Filipinos hold numerous festivals, holidays and fiestas that mark religious and historical events or traditional rituals based on nature. Often these themes are blended together. Some events are celebrated nationally; others are regional, and some are village celebrations honouring a patron saint.

National celebrations include Christmas, New Year's and Holy Week, as well as Labour Day. People celebrate Independence Day in June with parades, concerts, fireworks and political speeches. Holy Week (the week before Easter) involves processions and street theatre. On All Saints' Day (November 1), people visit cemeteries, where they set up family tents, picnic, play cards and commemorate their deceased relatives.

The nine days preceding Christmas are a time for prayers and preparations for festivities. Dawn masses and plays re-enacting Joseph and Mary's search for a shelter are held almost every day. On Christmas Eve, midnight mass is followed by the Noche Buena, when family members and friends get together to exchange gifts and good wishes, feast and share prayers.

The carabao festival in May honours the country's national animal, a type of water buffalo with curved horns that is considered the peasants' best friend for its usefulness in agriculture. At the carabao festival the animals are washed and decorated with ribbons and flowers. After the carabao race, the animals are paraded in front of the local church, where they are made to kneel down to be blessed.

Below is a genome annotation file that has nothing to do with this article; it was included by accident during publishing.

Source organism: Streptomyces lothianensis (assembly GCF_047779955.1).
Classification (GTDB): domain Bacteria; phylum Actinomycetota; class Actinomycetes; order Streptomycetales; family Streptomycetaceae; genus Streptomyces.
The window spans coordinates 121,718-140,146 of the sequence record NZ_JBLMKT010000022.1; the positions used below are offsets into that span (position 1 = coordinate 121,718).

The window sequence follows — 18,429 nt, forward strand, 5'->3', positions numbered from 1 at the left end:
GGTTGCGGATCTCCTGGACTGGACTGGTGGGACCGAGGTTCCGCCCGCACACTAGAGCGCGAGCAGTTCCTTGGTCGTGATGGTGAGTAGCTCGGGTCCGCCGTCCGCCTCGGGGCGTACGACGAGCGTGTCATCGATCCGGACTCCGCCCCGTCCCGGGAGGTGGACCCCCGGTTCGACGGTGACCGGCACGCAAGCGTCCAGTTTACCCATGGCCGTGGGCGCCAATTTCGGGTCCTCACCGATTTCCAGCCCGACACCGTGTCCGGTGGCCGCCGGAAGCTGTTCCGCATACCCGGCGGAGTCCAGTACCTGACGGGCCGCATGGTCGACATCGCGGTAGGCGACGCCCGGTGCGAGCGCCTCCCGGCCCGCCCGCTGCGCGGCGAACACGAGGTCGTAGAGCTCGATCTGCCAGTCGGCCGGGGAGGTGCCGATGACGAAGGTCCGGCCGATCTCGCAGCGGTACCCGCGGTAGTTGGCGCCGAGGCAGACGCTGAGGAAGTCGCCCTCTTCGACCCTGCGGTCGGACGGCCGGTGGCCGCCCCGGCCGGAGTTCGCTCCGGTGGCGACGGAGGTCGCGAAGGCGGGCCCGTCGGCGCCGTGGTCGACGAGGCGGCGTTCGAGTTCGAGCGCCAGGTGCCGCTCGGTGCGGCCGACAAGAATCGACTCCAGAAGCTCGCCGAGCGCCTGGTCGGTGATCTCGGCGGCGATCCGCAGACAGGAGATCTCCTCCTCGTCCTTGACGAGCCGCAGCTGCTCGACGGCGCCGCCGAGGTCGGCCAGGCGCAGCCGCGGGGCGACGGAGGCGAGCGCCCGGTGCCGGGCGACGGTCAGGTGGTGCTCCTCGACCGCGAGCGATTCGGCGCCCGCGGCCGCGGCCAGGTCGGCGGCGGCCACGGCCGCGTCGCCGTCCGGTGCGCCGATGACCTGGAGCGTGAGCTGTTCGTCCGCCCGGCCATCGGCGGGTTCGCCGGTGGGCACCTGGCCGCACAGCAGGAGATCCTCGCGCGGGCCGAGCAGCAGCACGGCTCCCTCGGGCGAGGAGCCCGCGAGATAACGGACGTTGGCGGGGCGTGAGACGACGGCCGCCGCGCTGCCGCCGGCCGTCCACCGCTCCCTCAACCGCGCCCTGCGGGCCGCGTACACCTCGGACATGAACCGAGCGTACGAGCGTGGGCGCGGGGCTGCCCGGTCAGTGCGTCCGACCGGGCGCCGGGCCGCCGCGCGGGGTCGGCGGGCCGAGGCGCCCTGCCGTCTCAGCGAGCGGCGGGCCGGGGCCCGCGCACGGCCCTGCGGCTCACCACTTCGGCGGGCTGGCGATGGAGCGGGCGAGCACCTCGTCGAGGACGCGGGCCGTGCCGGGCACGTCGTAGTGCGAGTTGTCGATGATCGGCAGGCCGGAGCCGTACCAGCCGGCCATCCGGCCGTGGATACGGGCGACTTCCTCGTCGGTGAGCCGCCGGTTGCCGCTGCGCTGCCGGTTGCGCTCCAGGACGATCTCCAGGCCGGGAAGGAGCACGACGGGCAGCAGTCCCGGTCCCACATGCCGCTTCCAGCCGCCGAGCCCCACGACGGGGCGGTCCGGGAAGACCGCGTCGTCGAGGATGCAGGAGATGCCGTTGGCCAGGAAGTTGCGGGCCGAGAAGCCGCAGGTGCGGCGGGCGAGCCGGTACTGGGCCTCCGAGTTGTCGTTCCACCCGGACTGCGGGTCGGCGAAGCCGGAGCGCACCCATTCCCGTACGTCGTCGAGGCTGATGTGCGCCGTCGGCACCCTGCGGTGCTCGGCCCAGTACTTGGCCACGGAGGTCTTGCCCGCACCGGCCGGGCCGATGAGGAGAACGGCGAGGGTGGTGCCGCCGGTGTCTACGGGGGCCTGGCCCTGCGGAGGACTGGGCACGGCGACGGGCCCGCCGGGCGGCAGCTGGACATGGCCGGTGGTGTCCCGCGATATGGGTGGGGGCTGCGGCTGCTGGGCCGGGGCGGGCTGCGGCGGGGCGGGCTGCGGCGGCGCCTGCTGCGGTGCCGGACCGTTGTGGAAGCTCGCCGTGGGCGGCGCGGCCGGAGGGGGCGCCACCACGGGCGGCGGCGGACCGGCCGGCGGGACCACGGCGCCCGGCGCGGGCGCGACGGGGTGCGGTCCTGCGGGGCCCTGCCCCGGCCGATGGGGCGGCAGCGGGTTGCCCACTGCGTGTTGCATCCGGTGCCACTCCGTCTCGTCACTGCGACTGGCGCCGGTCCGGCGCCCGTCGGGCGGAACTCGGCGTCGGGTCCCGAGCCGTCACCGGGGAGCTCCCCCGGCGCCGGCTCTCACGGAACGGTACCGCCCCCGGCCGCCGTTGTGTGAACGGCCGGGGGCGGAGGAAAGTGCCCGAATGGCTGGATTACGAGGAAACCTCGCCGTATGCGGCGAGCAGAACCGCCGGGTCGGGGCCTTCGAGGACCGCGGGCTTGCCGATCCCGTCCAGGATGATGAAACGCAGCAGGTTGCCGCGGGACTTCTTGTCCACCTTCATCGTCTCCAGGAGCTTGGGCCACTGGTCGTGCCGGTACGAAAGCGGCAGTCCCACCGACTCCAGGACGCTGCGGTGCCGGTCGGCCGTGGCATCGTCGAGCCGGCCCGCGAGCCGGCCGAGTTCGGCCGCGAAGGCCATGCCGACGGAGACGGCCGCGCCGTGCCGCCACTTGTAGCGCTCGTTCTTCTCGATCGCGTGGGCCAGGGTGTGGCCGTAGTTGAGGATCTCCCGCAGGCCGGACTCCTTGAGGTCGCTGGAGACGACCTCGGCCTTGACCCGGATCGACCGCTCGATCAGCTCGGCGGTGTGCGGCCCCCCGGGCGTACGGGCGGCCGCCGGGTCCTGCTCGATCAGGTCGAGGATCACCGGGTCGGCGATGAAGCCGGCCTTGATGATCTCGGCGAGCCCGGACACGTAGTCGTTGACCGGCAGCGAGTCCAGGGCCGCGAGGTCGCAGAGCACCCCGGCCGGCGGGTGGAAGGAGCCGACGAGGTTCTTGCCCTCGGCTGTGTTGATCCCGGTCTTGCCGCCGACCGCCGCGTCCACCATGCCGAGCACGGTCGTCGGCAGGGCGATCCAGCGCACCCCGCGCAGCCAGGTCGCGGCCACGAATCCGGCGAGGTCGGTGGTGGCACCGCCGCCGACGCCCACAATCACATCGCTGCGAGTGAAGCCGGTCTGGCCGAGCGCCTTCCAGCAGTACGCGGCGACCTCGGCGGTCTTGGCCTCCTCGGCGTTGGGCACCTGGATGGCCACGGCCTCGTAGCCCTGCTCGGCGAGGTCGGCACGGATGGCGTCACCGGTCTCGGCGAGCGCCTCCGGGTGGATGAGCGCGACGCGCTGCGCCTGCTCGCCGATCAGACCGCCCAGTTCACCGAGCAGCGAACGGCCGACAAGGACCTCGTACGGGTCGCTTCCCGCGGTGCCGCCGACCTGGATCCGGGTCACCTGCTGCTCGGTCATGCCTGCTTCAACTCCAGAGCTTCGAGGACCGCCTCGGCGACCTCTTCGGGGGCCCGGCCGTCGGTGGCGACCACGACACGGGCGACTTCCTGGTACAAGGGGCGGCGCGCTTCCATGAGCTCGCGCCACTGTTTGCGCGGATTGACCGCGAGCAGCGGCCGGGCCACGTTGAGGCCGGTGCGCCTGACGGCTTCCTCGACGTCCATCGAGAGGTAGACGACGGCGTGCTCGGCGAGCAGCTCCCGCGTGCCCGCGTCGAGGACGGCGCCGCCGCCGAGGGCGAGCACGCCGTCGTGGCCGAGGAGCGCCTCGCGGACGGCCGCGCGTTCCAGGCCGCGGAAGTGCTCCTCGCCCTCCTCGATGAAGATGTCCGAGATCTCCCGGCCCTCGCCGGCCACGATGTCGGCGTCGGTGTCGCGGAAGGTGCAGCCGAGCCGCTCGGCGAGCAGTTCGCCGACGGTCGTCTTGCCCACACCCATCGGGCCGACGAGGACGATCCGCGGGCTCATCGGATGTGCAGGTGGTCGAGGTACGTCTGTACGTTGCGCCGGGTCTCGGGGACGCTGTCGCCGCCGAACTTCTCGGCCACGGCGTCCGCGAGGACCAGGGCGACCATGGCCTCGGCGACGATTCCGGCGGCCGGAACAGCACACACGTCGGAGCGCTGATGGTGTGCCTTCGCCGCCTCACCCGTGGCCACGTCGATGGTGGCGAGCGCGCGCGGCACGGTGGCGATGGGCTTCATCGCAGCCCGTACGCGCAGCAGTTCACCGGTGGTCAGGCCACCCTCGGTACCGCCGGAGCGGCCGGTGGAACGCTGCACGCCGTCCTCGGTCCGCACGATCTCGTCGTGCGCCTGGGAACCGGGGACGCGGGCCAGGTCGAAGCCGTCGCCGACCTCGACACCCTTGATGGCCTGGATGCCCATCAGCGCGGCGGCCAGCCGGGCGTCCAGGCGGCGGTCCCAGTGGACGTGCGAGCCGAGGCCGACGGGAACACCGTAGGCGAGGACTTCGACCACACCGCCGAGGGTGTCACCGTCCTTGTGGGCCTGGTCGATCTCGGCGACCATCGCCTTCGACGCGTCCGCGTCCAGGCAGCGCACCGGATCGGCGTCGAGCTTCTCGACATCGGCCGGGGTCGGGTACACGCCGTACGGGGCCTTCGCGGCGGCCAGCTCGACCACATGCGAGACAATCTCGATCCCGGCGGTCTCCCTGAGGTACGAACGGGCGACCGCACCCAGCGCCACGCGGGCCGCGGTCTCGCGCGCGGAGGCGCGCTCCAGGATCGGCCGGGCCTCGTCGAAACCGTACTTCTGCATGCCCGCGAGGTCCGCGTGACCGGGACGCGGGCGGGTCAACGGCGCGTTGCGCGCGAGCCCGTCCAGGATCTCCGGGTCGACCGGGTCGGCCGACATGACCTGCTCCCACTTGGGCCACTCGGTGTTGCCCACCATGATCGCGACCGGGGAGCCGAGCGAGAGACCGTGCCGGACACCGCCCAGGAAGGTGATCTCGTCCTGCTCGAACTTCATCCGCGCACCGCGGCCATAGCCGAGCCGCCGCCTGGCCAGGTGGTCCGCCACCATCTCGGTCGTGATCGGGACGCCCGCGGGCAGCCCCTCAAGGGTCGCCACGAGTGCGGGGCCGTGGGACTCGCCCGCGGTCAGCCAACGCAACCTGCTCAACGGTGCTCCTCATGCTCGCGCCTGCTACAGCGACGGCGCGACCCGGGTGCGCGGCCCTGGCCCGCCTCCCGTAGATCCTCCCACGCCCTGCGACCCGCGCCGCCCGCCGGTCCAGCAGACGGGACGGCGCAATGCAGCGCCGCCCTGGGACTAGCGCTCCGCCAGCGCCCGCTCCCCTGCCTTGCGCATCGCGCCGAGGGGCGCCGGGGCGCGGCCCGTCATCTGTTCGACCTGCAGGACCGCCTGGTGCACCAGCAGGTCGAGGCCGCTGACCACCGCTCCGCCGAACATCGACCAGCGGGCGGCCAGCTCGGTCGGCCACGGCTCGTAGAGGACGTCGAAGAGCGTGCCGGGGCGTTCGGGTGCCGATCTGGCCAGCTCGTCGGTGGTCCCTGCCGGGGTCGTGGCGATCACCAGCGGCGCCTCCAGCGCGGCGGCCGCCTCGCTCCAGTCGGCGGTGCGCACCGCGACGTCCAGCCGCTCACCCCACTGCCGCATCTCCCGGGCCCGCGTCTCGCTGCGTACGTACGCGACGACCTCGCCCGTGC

On the island of Marinduque, people end the Christmas season by celebrating the Feast of the Three Kings on the first Sunday in January. Parades feature men dressed as the kings enacting the Biblical journey of the Magi. In Manila, the Feast of the Black Nazerene occurs on January 9th. A colourful procession features the Black Nazerene statue: a black, life-size image of Jesus bearing his cross.

The most important Muslim festival is hari raya, which marks the end of Ramadan, the Islamic month of fasting from dawn to sunset. The day is marked by religious processions, exchanges of gifts and cards, sports events and feasting.

January 1 New Year's Day
March/April Easter
April 9 National Heroes Day
May 1 Labour Day
June 12 Independence Day
November 1 All Saint's Day
December 25 Christmas Day
December 30 José Rizal Day

  Did you know?
Former president Marcos changed the Philippine Independence Day celebration from July 4, the day of independence from the United States, to June 12, the day of freedom from Spanish rule.

  Did you know?
Although Filipinos have adopted Western dress, they still wear their national costumes on special occasions. Women wear a terno a long dress with a flared skirt and butterfly sleeves. Men wear slacks and the barong tagalog, a fine shirt made out of pineapple pulp with either long or short sleeves.